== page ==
Meet the Bakers: Craig Anderton

If you want to know about me, including multiple probably surprising facts, One Louder magazine did a pretty comprehensive interview just before I joined Gibson. In fact I’m surprised I was asked to participate in “Meet the Bakers,” because I’m really just an honorary baker…but apparently all these software guys need someone with hardware experience to change light bulbs and fix the microwave, and that would be me. So we’ll just cut to the chase, and deal with the bullet points. Oh, and don’t forget to check out my latest music videos at It’s an eclectic collection, to say the least…from cover versions to French Antilles dance music to EDM to hard rock to a live ambient performance written as a sleep aid for my daughter.

Doing a festival gig with Brian Hardgroove from Public Enemy, as the hard rock two-piece EV2. Eddie Kramer called us “The Black and White Stripes.” I’m quite sure he considers me the white one.

Musical heroes: Jimi Hendrix, J.S. Bach, John Coltrane, Trent Reznor, Buddy Holly, Miles Davis, Jimmy Page, Wes Montgomery…for DJs I still think Armin Van Buuren is great for trance, and Carl Cox for the harder stuff. For beats I’ve never heard anyone better than Dr. Walker.

DJing with DJ Russ Reign. I love playing with people who are good on turntables.

Years at Cakewalk: Been using Sonar since 2000…does that count?

Favorite movies: Idiocracy, The Empire Strikes Back, Metropolis, Bladerunner (for the message, not just the effects), Spinal Tap, The Matrix Reloaded

Hanging around in Shanghai, a very cool city

Instruments: Guitar, keyboard, vocals, blues harp

Favorite TV shows: I actually don’t own a TV—time watching TV is time not spent making music. Besides, there’s a reason they call it “programming”…

Superpower: I’d love the ability to fly without American Airlines getting in the way.

Onstage in Cologne, Germany with Dr. Walker and Rei$$dorf Force

Random facts: Because the interview I linked to above has a bunch of random facts, I figured a few Bedtime Stories from Uncle Craig might be more fun (“Tell us about the 60s again, Uncle Craig, when musicians could actually make money playing music!!”).

  • I met Jimi Hendrix in New York when he was still Jimmy James. Our paths crossed later when he was recording Electric Ladyland, and we had the sessions booked after him. He always ran over, but I was not about to complain about the opportunity to watch him work. Chris Wood from Traffic would often be there…he and the rest of Traffic saw us at Steve Paul’s The Scene when we played New York.
  • Shel Talmy (who produced the Who and the Kinks) was working on Mandrake’s third album and saw my synthesizer (this was 1969, so they weren’t very common). He looked unapprovingly and said “what’s that…box?”
  • Gail Zappa brought Moon Unit backstage when she was only six months old. The next time I saw her, she was doing a host thing on MTV…time really does fly.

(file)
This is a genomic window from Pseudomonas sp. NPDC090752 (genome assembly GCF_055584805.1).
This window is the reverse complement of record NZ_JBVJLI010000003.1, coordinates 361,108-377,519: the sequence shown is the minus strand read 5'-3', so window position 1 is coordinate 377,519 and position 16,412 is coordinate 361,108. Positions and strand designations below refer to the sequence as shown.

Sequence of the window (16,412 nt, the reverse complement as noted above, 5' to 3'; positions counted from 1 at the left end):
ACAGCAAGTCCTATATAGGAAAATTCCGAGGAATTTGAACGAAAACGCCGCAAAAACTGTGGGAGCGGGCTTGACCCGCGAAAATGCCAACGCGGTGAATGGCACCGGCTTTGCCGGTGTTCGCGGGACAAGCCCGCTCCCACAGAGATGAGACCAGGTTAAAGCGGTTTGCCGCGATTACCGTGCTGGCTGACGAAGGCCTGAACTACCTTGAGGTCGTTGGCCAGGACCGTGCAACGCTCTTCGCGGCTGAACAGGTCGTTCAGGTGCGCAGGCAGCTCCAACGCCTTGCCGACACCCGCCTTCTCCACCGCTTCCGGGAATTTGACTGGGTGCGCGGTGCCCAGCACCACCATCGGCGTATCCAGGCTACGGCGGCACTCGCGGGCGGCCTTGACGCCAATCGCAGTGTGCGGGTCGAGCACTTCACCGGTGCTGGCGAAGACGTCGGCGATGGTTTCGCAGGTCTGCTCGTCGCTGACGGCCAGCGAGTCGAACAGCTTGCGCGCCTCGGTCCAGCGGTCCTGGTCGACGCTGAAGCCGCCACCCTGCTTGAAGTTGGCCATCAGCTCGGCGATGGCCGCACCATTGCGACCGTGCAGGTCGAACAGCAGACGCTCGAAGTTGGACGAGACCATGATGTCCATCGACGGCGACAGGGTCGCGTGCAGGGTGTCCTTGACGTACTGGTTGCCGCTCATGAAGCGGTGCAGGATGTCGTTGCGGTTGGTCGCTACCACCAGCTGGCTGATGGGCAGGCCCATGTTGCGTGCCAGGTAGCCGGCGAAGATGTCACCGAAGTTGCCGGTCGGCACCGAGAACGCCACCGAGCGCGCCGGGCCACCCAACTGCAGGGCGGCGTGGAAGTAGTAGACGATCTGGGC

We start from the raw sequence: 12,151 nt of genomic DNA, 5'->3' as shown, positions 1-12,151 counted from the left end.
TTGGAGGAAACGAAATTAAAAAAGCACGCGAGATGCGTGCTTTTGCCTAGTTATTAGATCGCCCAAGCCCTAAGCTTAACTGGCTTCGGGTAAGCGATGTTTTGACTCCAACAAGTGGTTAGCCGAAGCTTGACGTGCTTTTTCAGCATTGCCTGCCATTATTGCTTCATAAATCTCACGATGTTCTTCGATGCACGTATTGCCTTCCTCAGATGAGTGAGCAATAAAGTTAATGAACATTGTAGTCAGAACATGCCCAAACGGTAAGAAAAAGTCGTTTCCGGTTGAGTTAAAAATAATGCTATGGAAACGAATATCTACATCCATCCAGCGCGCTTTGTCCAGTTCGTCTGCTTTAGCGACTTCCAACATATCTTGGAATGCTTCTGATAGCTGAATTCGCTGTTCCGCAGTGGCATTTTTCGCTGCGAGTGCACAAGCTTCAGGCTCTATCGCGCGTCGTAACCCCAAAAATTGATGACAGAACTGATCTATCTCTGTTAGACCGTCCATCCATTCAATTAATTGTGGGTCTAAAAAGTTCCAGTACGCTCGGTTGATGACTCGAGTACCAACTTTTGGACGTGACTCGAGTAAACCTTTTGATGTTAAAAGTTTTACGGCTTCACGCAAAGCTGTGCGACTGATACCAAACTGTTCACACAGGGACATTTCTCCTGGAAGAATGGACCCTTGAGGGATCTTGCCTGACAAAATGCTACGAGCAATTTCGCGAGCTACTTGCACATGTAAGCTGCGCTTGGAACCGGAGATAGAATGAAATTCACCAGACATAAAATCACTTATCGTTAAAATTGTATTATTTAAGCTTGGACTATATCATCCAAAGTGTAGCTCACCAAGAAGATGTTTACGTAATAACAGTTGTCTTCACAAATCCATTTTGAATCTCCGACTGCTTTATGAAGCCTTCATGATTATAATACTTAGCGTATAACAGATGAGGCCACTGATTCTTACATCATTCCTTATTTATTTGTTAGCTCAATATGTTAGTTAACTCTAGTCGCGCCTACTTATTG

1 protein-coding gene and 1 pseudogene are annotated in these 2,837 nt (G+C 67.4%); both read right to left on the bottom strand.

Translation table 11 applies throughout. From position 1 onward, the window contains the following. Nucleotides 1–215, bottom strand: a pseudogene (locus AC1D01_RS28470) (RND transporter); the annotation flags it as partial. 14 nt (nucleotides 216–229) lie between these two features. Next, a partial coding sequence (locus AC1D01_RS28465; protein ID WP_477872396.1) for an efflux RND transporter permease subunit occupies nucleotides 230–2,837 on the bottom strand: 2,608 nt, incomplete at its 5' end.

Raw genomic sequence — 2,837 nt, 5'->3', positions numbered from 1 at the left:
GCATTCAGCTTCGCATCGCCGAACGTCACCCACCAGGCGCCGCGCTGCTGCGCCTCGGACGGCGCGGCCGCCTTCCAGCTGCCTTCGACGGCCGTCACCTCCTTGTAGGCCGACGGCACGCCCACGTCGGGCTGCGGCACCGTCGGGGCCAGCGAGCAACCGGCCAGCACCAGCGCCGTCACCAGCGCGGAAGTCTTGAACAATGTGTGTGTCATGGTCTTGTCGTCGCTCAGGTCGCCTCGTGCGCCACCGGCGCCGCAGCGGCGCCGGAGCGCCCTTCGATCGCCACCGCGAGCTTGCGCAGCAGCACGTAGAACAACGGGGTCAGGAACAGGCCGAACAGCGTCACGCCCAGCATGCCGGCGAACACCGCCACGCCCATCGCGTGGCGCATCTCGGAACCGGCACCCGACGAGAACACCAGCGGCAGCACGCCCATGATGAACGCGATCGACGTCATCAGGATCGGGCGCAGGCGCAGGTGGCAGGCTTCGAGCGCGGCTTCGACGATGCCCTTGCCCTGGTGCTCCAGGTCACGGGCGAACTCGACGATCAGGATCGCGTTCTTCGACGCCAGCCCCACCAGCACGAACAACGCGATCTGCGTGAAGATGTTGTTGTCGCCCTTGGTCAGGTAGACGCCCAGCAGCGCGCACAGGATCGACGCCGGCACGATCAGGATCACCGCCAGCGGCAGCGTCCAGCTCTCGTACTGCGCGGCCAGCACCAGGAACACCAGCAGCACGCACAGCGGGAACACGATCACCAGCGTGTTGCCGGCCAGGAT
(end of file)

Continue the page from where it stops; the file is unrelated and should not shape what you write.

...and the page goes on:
• We were playing JFK stadium in Philadelphia with Pink Floyd, right after David Gilmour had replaced Syd Barret. In the middle of their set, a giant lighting storm kicked in and it started pouring. They were caught on stage, and it’s truly amazing they survived. I ran into Nick Mason, their drummer, many years later and he still remembered that gig…not sure how anyone could forget it, actually.
  • A really sad moment was when we opened for Janis Joplin, and Big Brother had played an incredible set—Janis’s performance was stunning. She came offstage, put her hand on my shoulder, and asked “Was I any good?” I was shocked. I said “Can’t you tell?!?” and pointed to the audience. I couldn’t believe she was that insecure after the adulation the audience heaped on her. What a loss.
  • Martha Davis of the Motels had a gig testing effects which I had designed, and she was the best ever—she didn’t use any test equipment, just ran her fingers over the circuit boards and listened. One day she came in an said “Craig, I’m going to move to LA, start a band, and become famous.” And she did. Martha has always been totally cool.
  • I loved gigging at electronic dance music clubs in the 2000s with Dr. Walker. There’s nothing quite like playing to thousands of Germans whacked out on ecstasy.
  • Bob Moog stayed over at my house for a couple days after his divorce, and we got into some pretty deep discussions. He was such a great guy…I think his massive contributions are taken for granted in this industry (“haven’t there always been lowpass filters, envelope generators, and pitch bend wheels?”). He hated signing synthesizers, but I talked him into signing a Minimoog I had restored. He wrote “To a monster musician”—and if you think that would be one of my very favorite possessions, you would be most definitely right.
  • One day I was having dinner at NAMM when someone came over to my table and said “Les Paul would like to talk with you.” Really!?!? It actually wasn’t a joke. He’d been at NAMM too, and was desperate to talk about electronics with a fellow solderhead. We later did a seminar together in Cleveland.
  • Speaking of solderheads, you’d be surprised how many people in this industry are solderheads. Randy Bachman, Wendy Carlos, Howard Leese, Larry Fast, Reeves Gabrels…also Tom Scholz is one of the few people I know who truly understands the near-magical distortion qualities of red LEDs. And yes, Henry Juszkiewicz is a solderhead…and yes, he really is a hardcore Sonar user. He makes some pretty cool music, but I think he’s shy about letting it out in the world. Some day he’ll take me up on my offer to master it for him.
  • Then there was the time the police were closing in on me in Jacksonville, Illinois (for something I didn’t do!), and Townes Van Zandt and I had to flee across the state line into Missouri…but that’s another story, for another time.

See you on the forums!


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